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Windows 7: A big question that could save me LOTS (weeks) of time.


20 Jul 2010   #1

Windows 7
 
 
A big question that could save me LOTS (weeks) of time.

Well Here's the deal.

I basically have an empty computer running windows 7 right now. I did have an old computer also running windows 7. I also have an external drive. Now I copied the "Program Files" folder from my old computer to the external drive... I want to get all my applications back onto the new computer. (I don't have access to my old computer anymore.


Here is the question.

By simply copying my "Program Files" to my new computer, Will all of the applications automatically work and count as being installed? Or is there a lot more to it?


My System SpecsSystem Spec
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20 Jul 2010   #2

Windows 8.1 x64 x3 + Windows 10 Preview
 
 

sorry, but there is a lot more to it

There are registry entries and possible other links to related software settings that need to be re-created.

If you had access to the old system it may have been possible to use Windows Easy Transfer to copy these extra items to your new system but even this method can fail if programs are not written to follow Microsoft guidelines exactly
My System SpecsSystem Spec
20 Jul 2010   #3

Windows® 8 Pro (64-bit)
 
 

My System SpecsSystem Spec
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20 Jul 2010   #4

Windows 7 Enterprise
 
 

Short answer, no.
When you orginally installed the software on the old computer, it added a bunch of registry keys that it needs for it to work.

Longer answer, maybe.
You will need to get into your old registry and manually hunt down each key/value of all the software.
Most of these could be found in the hkey_current_user, or hkey_local_machine hives.
You cant just copy over the entire registry as this could crash your new computer.
This could take forever (or at least weeks) to find everything you'll need to get that specific app to work. Many bigger apps (like adobe stuff) often have funky keys that you probably wont recognise as being for that app.

Also, if any of the apps have other system files, they'd be in c:\windows\system32 too. They too are near impossible to find if you dont know which file you should be looking for.

It would be best and easier to reinstall the apps on your new machine if possible.

However, there are some apps that can be just copied and pasted if they can be run as standalone apps.
Such as I've managed to get Quake2 and Need For Speed Underground2 to work by copy/pasting their root folders to a new machine.
My System SpecsSystem Spec
20 Jul 2010   #5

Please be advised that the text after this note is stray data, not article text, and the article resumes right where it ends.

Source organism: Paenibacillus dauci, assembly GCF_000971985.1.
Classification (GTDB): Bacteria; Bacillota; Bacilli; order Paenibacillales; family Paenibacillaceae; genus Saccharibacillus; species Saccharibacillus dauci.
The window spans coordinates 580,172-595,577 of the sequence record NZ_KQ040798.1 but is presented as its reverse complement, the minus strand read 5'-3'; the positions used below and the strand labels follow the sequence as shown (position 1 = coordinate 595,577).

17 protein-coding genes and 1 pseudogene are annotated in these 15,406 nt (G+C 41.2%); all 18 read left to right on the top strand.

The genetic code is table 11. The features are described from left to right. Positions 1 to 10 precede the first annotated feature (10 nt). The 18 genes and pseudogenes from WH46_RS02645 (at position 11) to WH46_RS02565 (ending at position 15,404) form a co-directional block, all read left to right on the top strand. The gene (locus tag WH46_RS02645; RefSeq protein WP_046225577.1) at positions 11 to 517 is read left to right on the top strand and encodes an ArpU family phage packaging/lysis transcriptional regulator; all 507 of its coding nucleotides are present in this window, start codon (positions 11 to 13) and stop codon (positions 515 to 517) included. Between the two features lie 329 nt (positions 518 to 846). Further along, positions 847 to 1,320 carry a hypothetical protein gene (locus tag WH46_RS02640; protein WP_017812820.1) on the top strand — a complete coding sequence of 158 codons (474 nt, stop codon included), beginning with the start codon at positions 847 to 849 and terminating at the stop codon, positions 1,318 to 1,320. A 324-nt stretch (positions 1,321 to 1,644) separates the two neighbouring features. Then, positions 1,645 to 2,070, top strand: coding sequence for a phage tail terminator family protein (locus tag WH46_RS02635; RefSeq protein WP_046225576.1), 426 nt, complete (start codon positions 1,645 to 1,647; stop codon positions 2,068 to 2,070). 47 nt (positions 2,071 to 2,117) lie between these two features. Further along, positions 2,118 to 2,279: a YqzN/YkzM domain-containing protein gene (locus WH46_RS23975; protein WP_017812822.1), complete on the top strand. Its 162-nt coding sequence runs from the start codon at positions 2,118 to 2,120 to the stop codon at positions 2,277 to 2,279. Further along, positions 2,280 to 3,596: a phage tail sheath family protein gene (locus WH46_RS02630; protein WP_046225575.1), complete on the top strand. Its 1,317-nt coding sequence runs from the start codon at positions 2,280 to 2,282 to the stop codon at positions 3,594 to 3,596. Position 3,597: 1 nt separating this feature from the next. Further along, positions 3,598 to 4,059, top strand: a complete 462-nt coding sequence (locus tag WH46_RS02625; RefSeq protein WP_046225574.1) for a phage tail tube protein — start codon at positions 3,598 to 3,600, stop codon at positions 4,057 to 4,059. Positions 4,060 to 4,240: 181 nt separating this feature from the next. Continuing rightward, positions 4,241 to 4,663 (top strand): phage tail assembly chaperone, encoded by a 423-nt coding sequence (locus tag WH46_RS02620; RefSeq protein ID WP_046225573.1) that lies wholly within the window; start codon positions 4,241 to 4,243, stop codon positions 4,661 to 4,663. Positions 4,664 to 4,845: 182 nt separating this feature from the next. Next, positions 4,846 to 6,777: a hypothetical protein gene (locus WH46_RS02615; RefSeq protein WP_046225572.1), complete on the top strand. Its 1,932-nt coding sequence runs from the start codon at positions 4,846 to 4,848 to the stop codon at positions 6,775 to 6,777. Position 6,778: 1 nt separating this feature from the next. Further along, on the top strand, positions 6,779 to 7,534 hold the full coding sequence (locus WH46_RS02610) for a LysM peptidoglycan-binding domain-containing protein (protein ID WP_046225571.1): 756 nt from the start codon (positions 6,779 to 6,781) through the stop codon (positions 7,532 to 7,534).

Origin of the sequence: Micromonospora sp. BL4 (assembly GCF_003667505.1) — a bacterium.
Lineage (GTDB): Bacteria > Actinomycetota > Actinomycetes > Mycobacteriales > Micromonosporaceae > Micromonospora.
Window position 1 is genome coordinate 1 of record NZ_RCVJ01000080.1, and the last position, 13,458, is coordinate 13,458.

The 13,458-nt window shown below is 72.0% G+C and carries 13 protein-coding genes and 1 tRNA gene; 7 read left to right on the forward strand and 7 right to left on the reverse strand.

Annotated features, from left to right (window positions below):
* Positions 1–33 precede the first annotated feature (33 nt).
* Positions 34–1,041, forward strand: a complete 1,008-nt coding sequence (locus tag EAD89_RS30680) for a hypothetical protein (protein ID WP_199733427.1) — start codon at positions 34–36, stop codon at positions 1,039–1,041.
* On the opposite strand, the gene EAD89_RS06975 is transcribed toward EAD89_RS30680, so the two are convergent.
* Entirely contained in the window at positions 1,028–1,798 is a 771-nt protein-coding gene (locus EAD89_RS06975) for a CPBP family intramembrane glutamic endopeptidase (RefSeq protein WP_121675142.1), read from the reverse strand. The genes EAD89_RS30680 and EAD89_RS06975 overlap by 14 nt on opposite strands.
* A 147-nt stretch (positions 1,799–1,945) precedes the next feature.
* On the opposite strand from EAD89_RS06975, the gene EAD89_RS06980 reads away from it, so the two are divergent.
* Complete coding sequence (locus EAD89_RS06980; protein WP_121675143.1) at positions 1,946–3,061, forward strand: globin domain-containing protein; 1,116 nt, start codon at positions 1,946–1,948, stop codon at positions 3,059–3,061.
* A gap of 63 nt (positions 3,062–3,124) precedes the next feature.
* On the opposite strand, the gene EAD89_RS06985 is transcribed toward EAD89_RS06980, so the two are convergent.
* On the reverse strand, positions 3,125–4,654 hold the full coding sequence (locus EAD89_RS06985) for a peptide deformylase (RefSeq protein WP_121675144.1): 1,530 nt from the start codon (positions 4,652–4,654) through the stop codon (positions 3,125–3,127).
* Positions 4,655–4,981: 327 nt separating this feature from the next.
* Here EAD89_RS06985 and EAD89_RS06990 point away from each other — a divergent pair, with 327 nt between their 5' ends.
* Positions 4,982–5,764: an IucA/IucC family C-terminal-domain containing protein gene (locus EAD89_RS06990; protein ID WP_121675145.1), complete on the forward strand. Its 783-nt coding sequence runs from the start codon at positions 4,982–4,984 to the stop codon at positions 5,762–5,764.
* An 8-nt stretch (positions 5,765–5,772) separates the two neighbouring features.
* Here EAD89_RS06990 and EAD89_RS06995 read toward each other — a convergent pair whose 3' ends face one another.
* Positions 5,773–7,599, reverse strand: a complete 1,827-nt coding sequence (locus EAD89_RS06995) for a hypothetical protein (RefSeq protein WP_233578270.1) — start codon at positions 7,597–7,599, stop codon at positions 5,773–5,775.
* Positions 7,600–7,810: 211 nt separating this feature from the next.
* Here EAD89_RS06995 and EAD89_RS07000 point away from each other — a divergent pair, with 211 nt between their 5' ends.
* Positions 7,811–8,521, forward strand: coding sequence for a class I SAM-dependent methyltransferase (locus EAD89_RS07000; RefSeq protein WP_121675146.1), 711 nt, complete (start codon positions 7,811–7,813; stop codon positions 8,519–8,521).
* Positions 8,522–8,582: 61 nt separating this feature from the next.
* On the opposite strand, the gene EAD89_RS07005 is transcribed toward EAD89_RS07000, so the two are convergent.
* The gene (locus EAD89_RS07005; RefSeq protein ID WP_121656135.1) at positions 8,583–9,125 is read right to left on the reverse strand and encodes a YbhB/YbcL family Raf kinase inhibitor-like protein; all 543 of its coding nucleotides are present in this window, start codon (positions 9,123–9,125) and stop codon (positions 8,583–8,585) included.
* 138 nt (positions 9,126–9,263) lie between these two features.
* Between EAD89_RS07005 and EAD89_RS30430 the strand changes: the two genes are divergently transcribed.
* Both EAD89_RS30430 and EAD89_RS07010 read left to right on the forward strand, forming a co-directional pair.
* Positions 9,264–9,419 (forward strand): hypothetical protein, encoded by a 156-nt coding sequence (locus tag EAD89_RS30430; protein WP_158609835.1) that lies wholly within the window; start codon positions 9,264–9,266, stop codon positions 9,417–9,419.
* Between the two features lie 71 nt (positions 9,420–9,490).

Microsoft Community Contributor Award Recipient

Windows 8.1 Pro with Media Center
 
 

There's a lot more to it, I'm afraid most of your applications won't work. You can only move so called portable applications by copying them.

Installing an application is lot more than just putting the files in a folder (http://en.wikipedia.org/wiki/Install...uter_programs)). For instance, most programs write specified information to Windows Registry and some put data and information files to hidden AppData (C:\Users\Your_Username\AppData) and ProgramData (C:\ProgramData) folders.

You can always try, but prepare yourself for a disappointment.

Kari
My System SpecsSystem Spec
20 Jul 2010   #6

Windows 7 Enterprise
 
 

Wow, quick responses already
My System SpecsSystem Spec
20 Jul 2010   #7

Windows 7
 
 

hehe i know and xarden, its not even your topic

----
Can you give me a list of all the folders that would possibly be dependencies for my applications. I have all my old computer files on the external, but not the old computer itself
My System SpecsSystem Spec
20 Jul 2010   #8

Main - Windows 7 Pro SP1 64-Bit; 2nd - Windows Server 2008 R2
 
 

It is not the preferred way to do it, but I am pretty sure you'll have success with this:

Image the old drive over to the new hard drive, boot up, then let Windows 7 discover all the "new" hardware. I have successfully done this myself and am posting this from my main computer which went through two motherboard changes in the past month. (Long story...)

If the systems are radically different or you had a RAID thing going on it probably won't work unless you are very lucky. If the alternative it to set everything up from scratch (the only way to get a truly "clean" system), what have you got to lose? If it doesn't work you'll know it in a matter of an hour or two and be no worse off than when you started.

As always, back up your data first!
My System SpecsSystem Spec
20 Jul 2010   #9

Windows 7 Enterprise
 
 

Yea, I thought I was going to be the first to reply, but when I did I got beaten to it. Twice.

Its pretty hard to say what files/folders are required for each app, without knowing what apps they are.
Kari also sums it up pretty well.

It really is more hassle than its worth.
I've been there... still there with one of my machines actually... Cant get my Fruityloops back

Its best to reinstall the apps, and salvage whatever userdata files you have for them.
My System SpecsSystem Spec
20 Jul 2010   #10

Windows 7
 
 

Well I am relieved that I still have my program Files folder. This way I know what applications I need to install...

I have disks scattered around my room and downloads that I need to re-authenticate (ie adobe cs4)
My System SpecsSystem Spec
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 A big question that could save me LOTS (weeks) of time.




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